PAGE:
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creating jobs, lifting up the middle class, and putting our fiscal house in order. and that's why i made it clear that the united states will continue to do our part to support our european partners as they work to resolve this crisis. ali velshi joining us now live from the g-0 summit in cannes. are the leaders there making any progress dealing with europe's overall financial crisis? >> reporter: yes. they are. i think they are. first of all they are breathing a sigh of relief that this referendum in greece is over and do with. it gave everybody sort after 72-hour scare. it caused them to come together and put the knuckles to greece and make sure they did the right thing. everybody came around, offered help. it was definitely a different tone today. remember, part of the agenda of this g-20 before derailed by this greek discussion was to deal with unequal growth in the world and banking and things like that so they actually got a fair amount of work done. this thing ends on a much higher
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note than it started. i will tell you this -- greece is the 32nd largest economy in the world. it is a tiny economy. greece should not have had the whole world as hostage for the last few days. this is a warning that this financial crisis is not over. italy is now seeing some very, very serious problems. italy's really big economy with a lot of debt. so that is part of it. sorry, fred -- i called you randi. but that's part of the issue, fred, that we've got to start looking at a country like italy which really could pose a problem as opposed to greece where the problem is almost theoretical. >> no problem. we're all family here. it's cool. we're all interchangeable, too. so ali, as it pertains to italy, it certainly does have a lot more to lose. greece very small, it doesn't have the industry as it perhaps italy does. but are people -- i guess are other countries kind of crowding around trying to protect or try to gauge what italy might do? because certainly italy's not going to take the lead of
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greece. >> reporter: right. and so the talk around here is something called of fire wall. how do you build a fire wall around those 17 euro countries so that we don't end up with a credit crisis like we had in 2008. remember, lehman brothers failed. one american investment bank and the woel world stopped lending money to each other. it shut the world's credit system down. there was no fire wall to contain it. now they are saying how do we get a fire wall around europe while they continue to have economic growth problems and debt crises. what we don't want is global contagion of this fear that countries will default and banks will default. i think everybody's attention is very focus on it right now and we are looking for some anounments and some progress to is a this problem is contained in europe and they can start to improve from it. >> we talked about china. china's there, china's got deep pockets. china can certainly help bail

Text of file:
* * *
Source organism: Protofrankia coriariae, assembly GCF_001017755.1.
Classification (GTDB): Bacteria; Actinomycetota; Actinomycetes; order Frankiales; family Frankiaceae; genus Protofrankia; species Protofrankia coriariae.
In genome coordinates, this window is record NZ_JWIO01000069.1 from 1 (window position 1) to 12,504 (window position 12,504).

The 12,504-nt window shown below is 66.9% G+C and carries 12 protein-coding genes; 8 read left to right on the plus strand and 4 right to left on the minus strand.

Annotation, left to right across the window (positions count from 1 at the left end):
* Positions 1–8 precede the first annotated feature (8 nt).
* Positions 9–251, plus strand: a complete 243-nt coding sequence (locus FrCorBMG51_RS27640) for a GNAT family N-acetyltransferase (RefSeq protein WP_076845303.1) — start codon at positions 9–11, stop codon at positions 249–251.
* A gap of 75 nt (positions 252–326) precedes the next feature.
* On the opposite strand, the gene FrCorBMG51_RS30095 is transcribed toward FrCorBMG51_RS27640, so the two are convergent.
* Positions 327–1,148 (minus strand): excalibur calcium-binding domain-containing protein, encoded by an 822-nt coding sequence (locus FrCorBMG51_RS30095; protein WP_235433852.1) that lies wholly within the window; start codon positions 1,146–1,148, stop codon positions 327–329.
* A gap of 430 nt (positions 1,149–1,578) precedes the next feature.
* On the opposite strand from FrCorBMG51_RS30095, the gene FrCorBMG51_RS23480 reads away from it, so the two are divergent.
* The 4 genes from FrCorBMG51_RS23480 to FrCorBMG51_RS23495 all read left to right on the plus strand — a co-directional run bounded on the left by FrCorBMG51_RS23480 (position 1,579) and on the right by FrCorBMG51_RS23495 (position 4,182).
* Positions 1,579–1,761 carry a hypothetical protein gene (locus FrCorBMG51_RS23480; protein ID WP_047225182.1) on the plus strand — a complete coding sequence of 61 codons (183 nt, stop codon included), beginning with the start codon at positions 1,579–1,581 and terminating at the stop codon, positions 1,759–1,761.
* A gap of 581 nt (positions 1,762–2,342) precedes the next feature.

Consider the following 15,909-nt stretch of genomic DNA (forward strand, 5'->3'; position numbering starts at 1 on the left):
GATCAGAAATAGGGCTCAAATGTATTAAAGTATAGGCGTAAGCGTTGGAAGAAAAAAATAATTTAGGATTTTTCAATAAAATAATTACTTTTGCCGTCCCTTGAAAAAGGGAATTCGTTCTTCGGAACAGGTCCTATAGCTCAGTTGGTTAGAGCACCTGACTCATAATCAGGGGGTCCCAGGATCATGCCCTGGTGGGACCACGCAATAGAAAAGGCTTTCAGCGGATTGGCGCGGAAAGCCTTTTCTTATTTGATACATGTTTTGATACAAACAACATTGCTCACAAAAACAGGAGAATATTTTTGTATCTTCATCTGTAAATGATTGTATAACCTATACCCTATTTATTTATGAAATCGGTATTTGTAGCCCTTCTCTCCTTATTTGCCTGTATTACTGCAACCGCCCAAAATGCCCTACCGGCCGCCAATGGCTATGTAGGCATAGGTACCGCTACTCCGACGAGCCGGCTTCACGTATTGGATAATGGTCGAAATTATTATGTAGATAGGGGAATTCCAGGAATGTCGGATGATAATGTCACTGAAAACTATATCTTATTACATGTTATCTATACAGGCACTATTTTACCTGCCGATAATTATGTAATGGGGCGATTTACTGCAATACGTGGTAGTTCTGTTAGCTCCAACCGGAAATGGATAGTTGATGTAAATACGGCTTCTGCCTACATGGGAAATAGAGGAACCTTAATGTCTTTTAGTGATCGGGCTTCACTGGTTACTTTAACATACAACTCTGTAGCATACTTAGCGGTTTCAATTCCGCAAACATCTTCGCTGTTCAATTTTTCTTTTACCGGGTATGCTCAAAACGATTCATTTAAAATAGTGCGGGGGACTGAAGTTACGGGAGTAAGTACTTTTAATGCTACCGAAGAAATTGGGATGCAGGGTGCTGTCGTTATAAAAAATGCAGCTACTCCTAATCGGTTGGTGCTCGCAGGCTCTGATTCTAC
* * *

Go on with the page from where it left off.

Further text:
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out but china's certainly not volunteering. it is saying i want to see how these european nations work out their own problems first. >> reporter: on monday when i decided to head out here, the mayortive was going to be that europe had this deal that it agreed to on october 27th and it was going to show up at the g-20 where countries like china and india and brazil are represented. their leads are all here. and they would say, hey, look, we're not really such a mess. we need some investment. you all have money. look, we got our house in order, why don't you invest in us. that clearly didn't happen. that little gift box exploded. and so now, premier hu jintao and the leaders from india and brazil are standing around, they got the money, nobody's really asking for the money because they know that that's not reasonable, and they're not offering. these three leaders i think have found themselves with a little more time -- oh, it will come. the request will come, no question. but the europeans have to rewrap that box before they offer it up. >> thanks so much, ali velshi. thanks so much from cannes.
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republican presidential candidate herman cain has been on the political hot seat lately over allegations of sexual harassment. we'll fill you in on some new developments in a live from washington next. and economic growth. north america actually has one of the largest oil reserves in the world. a large part of that is oil sands. this resource has the ability to create hundreds of thousands of jobs. at our kearl project in canada, we'll be able to produce these oil sands with the same emissions as many other oils and that's a huge breakthrough. that's good for our country's energy security and our economy.
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we're waiting to hear from one of two women who accuse herman cain of sexual harassment. she could release a statement today. the republican presidential candidate says he never sexually harassed anyone. cnn's jim acosta is with us now from washington. so where cain will be speaking, at the defending the american dream conference, where will he be? that's where you are, actually. next hour. give us an idea of what he is